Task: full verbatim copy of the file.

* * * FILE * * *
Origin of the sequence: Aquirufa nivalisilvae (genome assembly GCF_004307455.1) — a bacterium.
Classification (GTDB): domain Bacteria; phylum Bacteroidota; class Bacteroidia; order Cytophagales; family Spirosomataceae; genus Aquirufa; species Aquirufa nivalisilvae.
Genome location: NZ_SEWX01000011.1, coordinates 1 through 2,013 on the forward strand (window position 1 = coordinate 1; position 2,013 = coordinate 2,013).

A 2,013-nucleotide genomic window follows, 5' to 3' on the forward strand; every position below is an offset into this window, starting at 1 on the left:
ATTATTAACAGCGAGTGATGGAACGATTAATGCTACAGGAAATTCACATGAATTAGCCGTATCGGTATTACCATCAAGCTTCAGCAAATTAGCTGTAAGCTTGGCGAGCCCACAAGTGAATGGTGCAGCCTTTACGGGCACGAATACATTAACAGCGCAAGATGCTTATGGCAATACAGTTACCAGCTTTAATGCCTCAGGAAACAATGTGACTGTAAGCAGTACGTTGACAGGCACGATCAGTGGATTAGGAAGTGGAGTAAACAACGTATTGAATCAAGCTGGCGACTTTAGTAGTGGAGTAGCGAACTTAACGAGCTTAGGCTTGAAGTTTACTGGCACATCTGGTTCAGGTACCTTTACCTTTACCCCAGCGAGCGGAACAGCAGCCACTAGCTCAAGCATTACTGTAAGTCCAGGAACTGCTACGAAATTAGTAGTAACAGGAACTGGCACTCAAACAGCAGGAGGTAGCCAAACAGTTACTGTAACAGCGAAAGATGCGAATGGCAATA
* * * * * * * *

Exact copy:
Origin of the sequence: Aquirufa nivalisilvae (genome assembly GCF_004307455.1) — a bacterium.
Classification (GTDB): domain Bacteria; phylum Bacteroidota; class Bacteroidia; order Cytophagales; family Spirosomataceae; genus Aquirufa; species Aquirufa nivalisilvae.
Genome location: NZ_SEWX01000011.1, coordinates 1 through 2,013 on the forward strand (window position 1 = coordinate 1; position 2,013 = coordinate 2,013).

A 2,013-nucleotide genomic window follows, 5' to 3' on the forward strand; every position below is an offset into this window, starting at 1 on the left:
ATTATTAACAGCGAGTGATGGAACGATTAATGCTACAGGAAATTCACATGAATTAGCCGTATCGGTATTACCATCAAGCTTCAGCAAATTAGCTGTAAGCTTGGCGAGCCCACAAGTGAATGGTGCAGCCTTTACGGGCACGAATACATTAACAGCGCAAGATGCTTATGGCAATACAGTTACCAGCTTTAATGCCTCAGGAAACAATGTGACTGTAAGCAGTACGTTGACAGGCACGATCAGTGGATTAGGAAGTGGAGTAAACAACGTATTGAATCAAGCTGGCGACTTTAGTAGTGGAGTAGCGAACTTAACGAGCTTAGGCTTGAAGTTTACTGGCACATCTGGTTCAGGTACCTTTACCTTTACCCCAGCGAGCGGAACAGCAGCCACTAGCTCAAGCATTACTGTAAGTCCAGGAACTGCTACGAAATTAGTAGTAACAGGAACTGGCACTCAAACAGCAGGAGGTAGCCAAACAGTTACTGTAACAGCGAAAGATGCGAATGGCAATA